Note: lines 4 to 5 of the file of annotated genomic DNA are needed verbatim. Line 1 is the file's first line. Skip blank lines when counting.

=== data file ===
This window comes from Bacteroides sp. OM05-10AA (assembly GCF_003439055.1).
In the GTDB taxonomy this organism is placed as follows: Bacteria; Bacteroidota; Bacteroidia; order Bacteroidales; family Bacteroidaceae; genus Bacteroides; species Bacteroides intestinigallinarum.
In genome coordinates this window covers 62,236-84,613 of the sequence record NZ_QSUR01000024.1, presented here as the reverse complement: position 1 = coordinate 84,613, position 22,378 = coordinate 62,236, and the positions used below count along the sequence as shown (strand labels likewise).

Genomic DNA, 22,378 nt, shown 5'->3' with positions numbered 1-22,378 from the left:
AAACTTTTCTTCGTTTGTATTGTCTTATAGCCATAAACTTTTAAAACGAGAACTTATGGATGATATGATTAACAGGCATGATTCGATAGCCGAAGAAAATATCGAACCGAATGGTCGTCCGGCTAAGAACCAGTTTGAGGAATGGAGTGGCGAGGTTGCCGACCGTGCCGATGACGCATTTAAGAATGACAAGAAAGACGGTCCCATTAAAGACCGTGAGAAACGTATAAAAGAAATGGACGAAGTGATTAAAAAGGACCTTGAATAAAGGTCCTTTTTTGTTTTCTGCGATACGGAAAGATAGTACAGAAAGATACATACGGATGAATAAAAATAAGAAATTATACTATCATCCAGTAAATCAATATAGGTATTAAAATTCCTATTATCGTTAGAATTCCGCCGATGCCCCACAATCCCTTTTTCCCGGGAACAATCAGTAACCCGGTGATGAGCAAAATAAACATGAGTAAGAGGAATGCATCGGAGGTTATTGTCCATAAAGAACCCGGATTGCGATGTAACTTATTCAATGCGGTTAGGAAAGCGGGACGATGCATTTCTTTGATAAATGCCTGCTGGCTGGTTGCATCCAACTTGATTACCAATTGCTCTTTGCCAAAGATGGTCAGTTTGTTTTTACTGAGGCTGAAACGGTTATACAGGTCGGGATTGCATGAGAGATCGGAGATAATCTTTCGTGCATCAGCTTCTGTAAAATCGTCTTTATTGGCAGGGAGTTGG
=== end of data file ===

Genomic DNA, 22,378 nt, shown 5'->3' with positions numbered 1-22,378 from the left:
AAACTTTTCTTCGTTTGTATTGTCTTATAGCCATAAACTTTTAAAACGAGAACTTATGGATGATATGATTAACAGGCATGATTCGATAGCCGAAGAAAATATCGAACCGAATGGTCGTCCGGCTAAGAACCAGTTTGAGGAATGGAGTGGCGAGGTTGCCGACCGTGCCGATGACGCATTTAAGAATGACAAGAAAGACGGTCCCATTAAAGACCGTGAGAAACGTATAAAAGAAATGGACGAAGTGATTAAAAAGGACCTTGAATAAAGGTCCTTTTTTGTTTTCTGCGATACGGAAAGATAGTACAGAAAGATACATACGGATGAATAAAAATAAGAAATTATACTATCATCCAGTAAATCAATATAGGTATTAAAATTCCTATTATCGTTAGAATTCCGCCGATGCCCCACAATCCCTTTTTCCCGGGAACAATCAGTAACCCGGTGATGAGCAAAATAAACATGAGTAAGAGGAATGCATCGGAGGTTATTGTCCATAAAGAACCCGGATTGCGATGTAACTTATTCAATGCGGTTAGGAAAGCGGGACGATGCATTTCTTTGATAAATGCCTGCTGGCTGGTTGCATCCAACTTGATTACCAATTGCTCTTTGCCAAAGATGGTCAGTTTGTTTTTACTGAGGCTGAAACGGTTATACAGGTCGGGATTGCATGAGAGATCGGAGATAATCTTTCGTGCATCAGCTTCTGTAAAATCGTCTTTATTGGCAGGGAGTTGG